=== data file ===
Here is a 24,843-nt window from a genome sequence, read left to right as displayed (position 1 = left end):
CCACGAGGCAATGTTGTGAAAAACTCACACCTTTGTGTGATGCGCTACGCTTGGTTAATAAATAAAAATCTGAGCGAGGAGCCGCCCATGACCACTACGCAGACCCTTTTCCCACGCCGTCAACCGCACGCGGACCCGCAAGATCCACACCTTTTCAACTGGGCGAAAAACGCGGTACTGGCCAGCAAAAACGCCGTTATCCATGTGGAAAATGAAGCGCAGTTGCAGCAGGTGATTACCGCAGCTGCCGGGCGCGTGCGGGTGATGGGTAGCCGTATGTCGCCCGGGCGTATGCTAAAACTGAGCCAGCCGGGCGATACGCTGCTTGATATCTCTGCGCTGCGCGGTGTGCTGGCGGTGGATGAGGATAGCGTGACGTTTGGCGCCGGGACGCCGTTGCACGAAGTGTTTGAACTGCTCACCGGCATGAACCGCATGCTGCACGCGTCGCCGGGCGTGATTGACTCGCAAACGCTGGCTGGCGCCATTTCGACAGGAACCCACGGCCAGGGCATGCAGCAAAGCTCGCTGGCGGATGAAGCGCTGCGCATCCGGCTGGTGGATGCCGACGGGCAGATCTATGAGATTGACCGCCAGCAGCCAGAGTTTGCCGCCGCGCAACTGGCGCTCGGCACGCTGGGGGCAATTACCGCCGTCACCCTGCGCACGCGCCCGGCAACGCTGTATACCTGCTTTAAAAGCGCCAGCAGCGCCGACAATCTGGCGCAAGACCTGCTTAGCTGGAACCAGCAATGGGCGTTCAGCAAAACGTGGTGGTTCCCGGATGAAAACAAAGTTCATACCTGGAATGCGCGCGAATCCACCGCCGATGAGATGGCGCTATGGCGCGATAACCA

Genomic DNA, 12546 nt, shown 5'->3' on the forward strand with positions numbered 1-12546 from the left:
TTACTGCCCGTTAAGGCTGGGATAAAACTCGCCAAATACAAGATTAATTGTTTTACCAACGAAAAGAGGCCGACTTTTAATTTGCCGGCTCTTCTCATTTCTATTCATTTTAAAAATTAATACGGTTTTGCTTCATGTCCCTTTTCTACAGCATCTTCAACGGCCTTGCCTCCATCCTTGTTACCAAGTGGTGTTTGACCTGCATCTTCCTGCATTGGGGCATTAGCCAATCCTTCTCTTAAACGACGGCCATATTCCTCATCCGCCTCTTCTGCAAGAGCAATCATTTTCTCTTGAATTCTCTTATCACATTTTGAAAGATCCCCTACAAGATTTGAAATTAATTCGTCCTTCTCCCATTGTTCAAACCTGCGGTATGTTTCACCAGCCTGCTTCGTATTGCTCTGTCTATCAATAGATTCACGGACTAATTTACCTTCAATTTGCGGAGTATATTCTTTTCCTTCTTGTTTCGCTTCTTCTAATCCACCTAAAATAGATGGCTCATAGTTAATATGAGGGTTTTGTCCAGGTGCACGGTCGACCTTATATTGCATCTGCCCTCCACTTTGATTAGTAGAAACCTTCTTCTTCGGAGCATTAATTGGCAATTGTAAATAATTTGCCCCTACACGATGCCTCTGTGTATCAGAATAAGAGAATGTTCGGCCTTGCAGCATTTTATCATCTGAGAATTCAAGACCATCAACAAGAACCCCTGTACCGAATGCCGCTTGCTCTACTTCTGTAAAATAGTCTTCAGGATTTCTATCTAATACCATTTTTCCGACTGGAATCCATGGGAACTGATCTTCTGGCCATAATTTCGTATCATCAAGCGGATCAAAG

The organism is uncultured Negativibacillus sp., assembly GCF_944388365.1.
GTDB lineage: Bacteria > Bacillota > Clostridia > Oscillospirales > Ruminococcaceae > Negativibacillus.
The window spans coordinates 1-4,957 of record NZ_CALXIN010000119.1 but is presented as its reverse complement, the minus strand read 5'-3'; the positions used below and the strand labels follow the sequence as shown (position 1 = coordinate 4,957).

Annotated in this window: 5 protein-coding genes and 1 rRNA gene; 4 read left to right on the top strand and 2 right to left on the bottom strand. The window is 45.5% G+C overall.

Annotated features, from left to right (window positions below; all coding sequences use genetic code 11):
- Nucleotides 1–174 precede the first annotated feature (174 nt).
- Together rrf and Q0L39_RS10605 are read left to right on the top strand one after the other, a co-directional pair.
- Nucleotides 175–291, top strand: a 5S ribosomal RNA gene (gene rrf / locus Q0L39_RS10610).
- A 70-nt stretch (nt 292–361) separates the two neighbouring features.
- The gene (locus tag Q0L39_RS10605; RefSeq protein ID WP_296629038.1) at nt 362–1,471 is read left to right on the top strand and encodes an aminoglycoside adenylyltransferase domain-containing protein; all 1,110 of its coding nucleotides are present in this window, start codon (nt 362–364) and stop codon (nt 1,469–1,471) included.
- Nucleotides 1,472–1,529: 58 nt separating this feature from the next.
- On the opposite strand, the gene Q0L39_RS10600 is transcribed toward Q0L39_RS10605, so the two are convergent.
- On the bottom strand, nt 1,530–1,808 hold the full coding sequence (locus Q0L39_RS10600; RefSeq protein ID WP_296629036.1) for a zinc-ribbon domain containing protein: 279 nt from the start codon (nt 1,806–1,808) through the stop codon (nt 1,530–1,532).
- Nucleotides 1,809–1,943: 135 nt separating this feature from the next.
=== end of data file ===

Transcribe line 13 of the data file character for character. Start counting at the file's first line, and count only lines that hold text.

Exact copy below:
- A 70-nt stretch (nt 292–361) separates the two neighbouring features.